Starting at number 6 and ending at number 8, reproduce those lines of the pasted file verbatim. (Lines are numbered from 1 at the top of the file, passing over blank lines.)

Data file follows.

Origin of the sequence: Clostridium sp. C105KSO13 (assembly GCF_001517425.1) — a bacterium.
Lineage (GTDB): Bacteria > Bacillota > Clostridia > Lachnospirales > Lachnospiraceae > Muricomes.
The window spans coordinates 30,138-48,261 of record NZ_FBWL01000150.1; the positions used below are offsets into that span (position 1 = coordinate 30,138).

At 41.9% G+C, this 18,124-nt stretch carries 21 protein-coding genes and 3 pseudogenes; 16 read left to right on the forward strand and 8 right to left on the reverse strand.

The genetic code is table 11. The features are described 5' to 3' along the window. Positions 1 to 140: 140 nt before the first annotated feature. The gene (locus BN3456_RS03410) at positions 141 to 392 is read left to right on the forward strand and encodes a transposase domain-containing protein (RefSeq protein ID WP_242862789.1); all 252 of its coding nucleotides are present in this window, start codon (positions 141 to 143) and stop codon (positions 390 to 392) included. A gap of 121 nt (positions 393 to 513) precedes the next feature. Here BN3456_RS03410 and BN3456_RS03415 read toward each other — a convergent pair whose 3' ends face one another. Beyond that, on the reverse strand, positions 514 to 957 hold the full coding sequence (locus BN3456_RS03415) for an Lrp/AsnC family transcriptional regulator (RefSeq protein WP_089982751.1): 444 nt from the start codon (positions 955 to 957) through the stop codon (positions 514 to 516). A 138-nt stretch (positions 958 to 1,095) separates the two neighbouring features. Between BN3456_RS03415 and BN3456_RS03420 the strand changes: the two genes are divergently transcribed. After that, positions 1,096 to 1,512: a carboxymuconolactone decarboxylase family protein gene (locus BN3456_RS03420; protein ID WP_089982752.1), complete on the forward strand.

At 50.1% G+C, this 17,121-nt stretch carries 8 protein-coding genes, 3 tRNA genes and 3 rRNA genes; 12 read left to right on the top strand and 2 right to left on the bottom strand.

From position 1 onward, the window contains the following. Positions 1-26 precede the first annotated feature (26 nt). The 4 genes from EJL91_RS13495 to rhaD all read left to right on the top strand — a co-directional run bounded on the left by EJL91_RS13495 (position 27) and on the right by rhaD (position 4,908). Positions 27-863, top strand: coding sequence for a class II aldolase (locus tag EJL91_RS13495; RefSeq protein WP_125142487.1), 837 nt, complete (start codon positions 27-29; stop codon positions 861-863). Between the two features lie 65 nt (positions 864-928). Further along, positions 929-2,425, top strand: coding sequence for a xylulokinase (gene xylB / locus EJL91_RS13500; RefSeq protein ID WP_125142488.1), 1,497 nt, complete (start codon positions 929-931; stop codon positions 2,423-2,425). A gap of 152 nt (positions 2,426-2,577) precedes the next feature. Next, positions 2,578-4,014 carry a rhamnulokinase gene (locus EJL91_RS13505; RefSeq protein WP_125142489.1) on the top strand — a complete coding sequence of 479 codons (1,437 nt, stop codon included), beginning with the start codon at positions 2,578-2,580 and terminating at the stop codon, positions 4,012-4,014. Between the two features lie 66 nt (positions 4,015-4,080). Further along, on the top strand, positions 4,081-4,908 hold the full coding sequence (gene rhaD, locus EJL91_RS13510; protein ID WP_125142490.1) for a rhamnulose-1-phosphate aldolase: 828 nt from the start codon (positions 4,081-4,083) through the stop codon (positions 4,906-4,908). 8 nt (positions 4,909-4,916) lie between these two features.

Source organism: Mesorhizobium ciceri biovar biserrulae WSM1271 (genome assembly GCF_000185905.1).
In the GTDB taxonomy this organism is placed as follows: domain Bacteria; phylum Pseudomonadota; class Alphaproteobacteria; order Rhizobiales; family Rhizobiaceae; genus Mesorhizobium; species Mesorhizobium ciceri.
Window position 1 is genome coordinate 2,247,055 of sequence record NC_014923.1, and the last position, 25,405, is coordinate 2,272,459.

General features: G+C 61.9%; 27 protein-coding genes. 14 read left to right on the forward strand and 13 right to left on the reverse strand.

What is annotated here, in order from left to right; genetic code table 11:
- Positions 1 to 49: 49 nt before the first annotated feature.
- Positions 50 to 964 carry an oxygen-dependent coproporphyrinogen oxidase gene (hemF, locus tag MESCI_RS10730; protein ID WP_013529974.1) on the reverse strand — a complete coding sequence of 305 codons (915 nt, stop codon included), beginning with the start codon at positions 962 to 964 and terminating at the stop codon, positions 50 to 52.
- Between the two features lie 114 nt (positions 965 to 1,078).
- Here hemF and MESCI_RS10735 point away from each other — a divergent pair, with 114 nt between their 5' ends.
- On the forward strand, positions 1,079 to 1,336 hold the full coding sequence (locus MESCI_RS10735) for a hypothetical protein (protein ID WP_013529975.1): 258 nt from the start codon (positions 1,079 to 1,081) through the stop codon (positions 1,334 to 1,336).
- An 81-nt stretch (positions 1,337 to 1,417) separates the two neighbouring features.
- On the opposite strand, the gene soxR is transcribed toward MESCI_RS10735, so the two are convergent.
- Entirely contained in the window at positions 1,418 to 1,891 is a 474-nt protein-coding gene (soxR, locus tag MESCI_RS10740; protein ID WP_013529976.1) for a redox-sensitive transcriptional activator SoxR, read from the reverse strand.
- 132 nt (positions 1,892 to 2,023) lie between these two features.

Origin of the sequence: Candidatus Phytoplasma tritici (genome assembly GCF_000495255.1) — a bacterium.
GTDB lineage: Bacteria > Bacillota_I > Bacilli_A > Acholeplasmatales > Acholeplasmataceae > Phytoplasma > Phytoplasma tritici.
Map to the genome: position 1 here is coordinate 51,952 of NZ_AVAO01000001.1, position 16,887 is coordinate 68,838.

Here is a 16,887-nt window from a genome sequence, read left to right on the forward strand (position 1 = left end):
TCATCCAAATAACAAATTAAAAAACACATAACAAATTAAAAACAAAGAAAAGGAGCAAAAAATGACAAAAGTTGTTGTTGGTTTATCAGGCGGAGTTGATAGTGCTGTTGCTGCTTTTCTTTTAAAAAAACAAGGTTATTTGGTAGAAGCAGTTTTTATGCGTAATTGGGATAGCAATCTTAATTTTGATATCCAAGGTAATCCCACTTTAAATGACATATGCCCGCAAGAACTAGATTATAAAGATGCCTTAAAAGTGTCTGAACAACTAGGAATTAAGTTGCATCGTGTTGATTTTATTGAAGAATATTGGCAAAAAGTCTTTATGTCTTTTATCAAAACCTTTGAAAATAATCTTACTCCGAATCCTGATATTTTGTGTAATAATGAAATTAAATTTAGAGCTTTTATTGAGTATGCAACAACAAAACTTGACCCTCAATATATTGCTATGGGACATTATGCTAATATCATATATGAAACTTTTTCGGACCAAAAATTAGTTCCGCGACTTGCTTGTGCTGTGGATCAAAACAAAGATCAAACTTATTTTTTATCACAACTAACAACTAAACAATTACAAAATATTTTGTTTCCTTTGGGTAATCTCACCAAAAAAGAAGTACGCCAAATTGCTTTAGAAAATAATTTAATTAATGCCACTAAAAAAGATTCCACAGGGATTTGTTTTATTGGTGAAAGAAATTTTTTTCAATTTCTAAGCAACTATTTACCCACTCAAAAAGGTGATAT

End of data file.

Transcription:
At 50.1% G+C, this 17,121-nt stretch carries 8 protein-coding genes, 3 tRNA genes and 3 rRNA genes; 12 read left to right on the top strand and 2 right to left on the bottom strand.

From position 1 onward, the window contains the following. Positions 1-26 precede the first annotated feature (26 nt). The 4 genes from EJL91_RS13495 to rhaD all read left to right on the top strand — a co-directional run bounded on the left by EJL91_RS13495 (position 27) and on the right by rhaD (position 4,908). Positions 27-863, top strand: coding sequence for a class II aldolase (locus tag EJL91_RS13495; RefSeq protein WP_125142487.1), 837 nt, complete (start codon positions 27-29; stop codon positions 861-863). Between the two features lie 65 nt (positions 864-928). Further along, positions 929-2,425, top strand: coding sequence for a xylulokinase (gene xylB / locus EJL91_RS13500; RefSeq protein ID WP_125142488.1), 1,497 nt, complete (start codon positions 929-931; stop codon positions 2,423-2,425). A gap of 152 nt (positions 2,426-2,577) precedes the next feature. Next, positions 2,578-4,014 carry a rhamnulokinase gene (locus EJL91_RS13505; RefSeq protein WP_125142489.1) on the top strand — a complete coding sequence of 479 codons (1,437 nt, stop codon included), beginning with the start codon at positions 2,578-2,580 and terminating at the stop codon, positions 4,012-4,014. Between the two features lie 66 nt (positions 4,015-4,080). Further along, on the top strand, positions 4,081-4,908 hold the full coding sequence (gene rhaD, locus EJL91_RS13510; protein ID WP_125142490.1) for a rhamnulose-1-phosphate aldolase: 828 nt from the start codon (positions 4,081-4,083) through the stop codon (positions 4,906-4,908). 8 nt (positions 4,909-4,916) lie between these two features.

Source organism: Mesorhizobium ciceri biovar biserrulae WSM1271 (genome assembly GCF_000185905.1).